Hollywood sign pixabay

Source: Pixabay

Political leaders in the US and other industry labour organisations have been reacting to the tentative contract agreement between the Writers Guild of America (WGA) and Hollywood companies, casting the agreement as a hopeful development in what has been characterised as America’s ‘hot labour summer.’ 

President Joe Biden applauded the agreement as “a testament to the power of collective bargaining,” and made glancing reference to other groups currently involved in strike actions, like the SAG-AFTRA actors union and the United Auto Workers union. 

“There simply is no substitute for employers and employees coming together to negotiate in good faith toward an agreement that makes a business stronger and secures the pay, benefits, and dignity that workers deserve,” said Biden’s statement. “I urge all employers to remember that all workers – including writers, actors, and autoworkers – deserve a fair share of the value their labor helped create.” 

Gavin Newsom, governor of California, issued a statement saying the state’s entertainment industry “would not be what it is today without our world class writers. For over 100 days, 11,000 writers went on strike over existential threats to their careers and livelihoods — expressing real concerns over the stress and anxiety workers are feeling. I am grateful that the two sides have come together to reach an agreement that benefits all parties involved, and can put a major piece of California’s economy back to work.” 

The Directors Guild of America, which reached a new deal with the Alliance of Motion Picture and Television Producers (AMPTP) a month after the writers strike began, congratulated the WGA and said it has been “proud to support the writers in their fight for a fair deal and look forward to reviewing the details of the agreement. Now it’s time for the AMPTP to get back to the table with SAG-AFTRA and address the needs of performers.”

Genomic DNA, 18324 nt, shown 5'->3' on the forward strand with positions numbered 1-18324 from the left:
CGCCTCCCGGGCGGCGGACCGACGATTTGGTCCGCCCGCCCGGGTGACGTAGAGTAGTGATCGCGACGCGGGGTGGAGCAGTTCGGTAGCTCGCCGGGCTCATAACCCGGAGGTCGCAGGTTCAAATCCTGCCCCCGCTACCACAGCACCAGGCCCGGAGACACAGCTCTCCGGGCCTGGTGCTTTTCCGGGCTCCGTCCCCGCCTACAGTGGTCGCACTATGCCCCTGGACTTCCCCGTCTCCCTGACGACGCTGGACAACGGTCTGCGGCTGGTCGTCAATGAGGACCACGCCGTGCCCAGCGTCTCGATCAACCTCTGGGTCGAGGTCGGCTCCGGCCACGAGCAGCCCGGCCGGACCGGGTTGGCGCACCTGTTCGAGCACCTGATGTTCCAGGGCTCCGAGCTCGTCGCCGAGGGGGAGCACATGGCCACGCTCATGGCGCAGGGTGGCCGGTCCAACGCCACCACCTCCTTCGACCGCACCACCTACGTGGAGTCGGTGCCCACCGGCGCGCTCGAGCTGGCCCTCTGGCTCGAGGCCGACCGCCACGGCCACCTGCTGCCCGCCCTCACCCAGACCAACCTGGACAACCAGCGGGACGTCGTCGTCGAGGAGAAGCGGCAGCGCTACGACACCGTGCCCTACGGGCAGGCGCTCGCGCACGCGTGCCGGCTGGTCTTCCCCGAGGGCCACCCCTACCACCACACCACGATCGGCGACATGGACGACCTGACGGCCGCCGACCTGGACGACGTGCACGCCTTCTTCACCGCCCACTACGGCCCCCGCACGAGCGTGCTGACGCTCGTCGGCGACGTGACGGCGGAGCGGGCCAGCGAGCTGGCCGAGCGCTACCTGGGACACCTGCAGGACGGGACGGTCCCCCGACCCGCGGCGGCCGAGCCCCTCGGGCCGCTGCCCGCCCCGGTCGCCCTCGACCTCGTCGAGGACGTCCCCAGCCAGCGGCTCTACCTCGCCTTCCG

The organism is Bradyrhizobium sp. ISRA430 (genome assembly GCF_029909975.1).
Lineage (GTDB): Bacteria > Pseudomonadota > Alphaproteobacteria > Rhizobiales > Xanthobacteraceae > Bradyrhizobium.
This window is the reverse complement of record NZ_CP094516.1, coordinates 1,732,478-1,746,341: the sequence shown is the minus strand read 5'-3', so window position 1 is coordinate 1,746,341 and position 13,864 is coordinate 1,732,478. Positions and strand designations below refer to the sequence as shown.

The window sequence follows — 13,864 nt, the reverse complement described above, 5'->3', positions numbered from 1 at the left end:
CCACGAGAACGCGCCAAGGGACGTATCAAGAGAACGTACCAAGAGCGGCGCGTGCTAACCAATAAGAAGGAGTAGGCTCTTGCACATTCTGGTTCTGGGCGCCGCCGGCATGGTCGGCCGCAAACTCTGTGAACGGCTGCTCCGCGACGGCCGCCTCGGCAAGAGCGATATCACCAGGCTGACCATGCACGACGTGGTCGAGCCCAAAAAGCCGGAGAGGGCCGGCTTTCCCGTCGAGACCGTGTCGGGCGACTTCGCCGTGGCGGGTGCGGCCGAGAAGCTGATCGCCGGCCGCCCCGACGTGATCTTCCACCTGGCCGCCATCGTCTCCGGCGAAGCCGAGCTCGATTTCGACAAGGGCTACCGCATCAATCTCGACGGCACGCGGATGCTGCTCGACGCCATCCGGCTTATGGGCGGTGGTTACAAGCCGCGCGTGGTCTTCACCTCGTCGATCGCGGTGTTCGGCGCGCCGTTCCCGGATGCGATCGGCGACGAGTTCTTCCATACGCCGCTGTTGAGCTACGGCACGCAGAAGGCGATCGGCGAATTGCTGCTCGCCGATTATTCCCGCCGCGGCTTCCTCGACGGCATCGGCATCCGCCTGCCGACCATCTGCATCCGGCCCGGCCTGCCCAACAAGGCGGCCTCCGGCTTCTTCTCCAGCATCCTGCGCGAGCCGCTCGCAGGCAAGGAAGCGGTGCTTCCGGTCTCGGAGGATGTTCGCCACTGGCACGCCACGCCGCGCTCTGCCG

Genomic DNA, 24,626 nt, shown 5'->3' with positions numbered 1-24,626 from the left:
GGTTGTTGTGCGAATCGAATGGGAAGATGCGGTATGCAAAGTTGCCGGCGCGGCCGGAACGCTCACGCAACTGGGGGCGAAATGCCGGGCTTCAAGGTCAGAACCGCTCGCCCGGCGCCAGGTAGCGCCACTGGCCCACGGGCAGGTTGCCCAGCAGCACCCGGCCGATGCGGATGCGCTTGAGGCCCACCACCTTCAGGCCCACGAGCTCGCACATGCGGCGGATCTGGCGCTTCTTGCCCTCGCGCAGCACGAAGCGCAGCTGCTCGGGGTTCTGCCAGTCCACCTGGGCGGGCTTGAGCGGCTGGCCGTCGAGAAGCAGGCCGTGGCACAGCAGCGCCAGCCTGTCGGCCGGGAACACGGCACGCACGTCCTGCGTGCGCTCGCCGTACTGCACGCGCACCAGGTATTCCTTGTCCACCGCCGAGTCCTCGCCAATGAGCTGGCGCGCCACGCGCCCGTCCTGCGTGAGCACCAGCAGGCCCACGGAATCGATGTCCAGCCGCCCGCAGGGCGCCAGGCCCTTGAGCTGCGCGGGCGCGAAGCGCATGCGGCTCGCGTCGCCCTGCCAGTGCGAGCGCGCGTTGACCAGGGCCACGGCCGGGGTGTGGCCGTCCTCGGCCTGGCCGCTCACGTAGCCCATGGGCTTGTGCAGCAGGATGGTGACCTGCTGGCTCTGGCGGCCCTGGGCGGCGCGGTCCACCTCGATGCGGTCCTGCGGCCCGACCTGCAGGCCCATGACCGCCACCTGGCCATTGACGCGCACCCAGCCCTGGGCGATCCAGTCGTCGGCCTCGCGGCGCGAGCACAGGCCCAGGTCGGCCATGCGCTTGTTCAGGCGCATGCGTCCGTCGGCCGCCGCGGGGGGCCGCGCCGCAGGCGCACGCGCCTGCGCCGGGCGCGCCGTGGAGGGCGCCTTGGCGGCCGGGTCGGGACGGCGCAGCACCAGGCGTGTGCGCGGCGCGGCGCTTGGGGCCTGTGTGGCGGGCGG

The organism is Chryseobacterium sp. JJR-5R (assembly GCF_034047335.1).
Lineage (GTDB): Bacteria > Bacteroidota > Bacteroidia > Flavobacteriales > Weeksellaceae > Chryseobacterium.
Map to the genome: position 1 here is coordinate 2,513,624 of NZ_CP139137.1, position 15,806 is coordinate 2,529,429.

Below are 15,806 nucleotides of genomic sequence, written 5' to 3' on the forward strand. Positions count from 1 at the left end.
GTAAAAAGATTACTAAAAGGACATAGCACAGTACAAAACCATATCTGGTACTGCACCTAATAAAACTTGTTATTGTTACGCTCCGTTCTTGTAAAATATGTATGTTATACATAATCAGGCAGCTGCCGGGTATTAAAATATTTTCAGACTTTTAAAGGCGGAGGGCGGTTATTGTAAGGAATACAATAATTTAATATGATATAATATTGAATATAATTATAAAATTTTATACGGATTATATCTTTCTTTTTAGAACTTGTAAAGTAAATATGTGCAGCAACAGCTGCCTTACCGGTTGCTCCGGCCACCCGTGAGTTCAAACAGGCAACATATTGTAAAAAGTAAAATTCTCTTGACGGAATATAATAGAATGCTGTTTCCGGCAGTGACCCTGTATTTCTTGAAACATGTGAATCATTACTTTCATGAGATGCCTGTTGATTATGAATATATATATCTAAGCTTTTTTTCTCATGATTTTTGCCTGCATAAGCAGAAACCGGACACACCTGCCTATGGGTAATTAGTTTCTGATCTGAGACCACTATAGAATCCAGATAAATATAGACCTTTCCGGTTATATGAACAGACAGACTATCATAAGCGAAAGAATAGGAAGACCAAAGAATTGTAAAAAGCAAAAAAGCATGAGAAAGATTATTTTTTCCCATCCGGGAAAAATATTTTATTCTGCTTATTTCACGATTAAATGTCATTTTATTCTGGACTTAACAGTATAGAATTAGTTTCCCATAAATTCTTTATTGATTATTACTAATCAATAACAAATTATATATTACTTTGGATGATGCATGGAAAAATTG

The Writers Guild of Canada (WGC), which shares many members with the WGA and is set to start its contract talks with the Canadian Media Producers Association next month, called the US agreement “a victory for workers in our industry.” 

During the strike, said the statement, “WGC members supported the WGA by refusing struck work, rallying in solidarity both in Canada and the US, and by speaking out on WGA’s key issues in the media. The combined strikes have had a detrimental impact on production in Canada. While we wait for the WGA deal to be released and ratified, we hope for a speedy resolution with SAG-AFTRA.” 

WGC executive director Victoria Shen added that the Canadian group “will be looking very closely at the details of the deal” as it prepares for its own talks. 

For the Teamsters union, motion picture and theatrical trade division director Lindsay Dougherty congratulated the WGA for “their fight, tenacity and resolve to achieve a tentative agreement. Since day one, the militancy of the writers holding the line and hitting the pavement exemplified their unwavering commitment to their core issues. Their fight has also inspired a renewed solidarity among all Hollywood workers that will live on long past this bargaining cycle.” 

The Teamsters stated added, however, that “[t]he antiquated bargaining playbook of the AMPTP caused these negotiations to be intentionally dragged on longer than necessary. Their tactics have left many questioning the function, effectiveness and longevity of this multi-employer bargaining entity. While we commend and continue to stand in solidarity with the writers, we call upon the AMPTP to take no pause for a victory lap. With our brothers and sisters of SAG-AFTRA still on strike, and an industry at a complete standstill for over five months, workers deserve to see the employers swiftly return to the table to make good on their proclaimed commitment to bring Hollywood back to life.”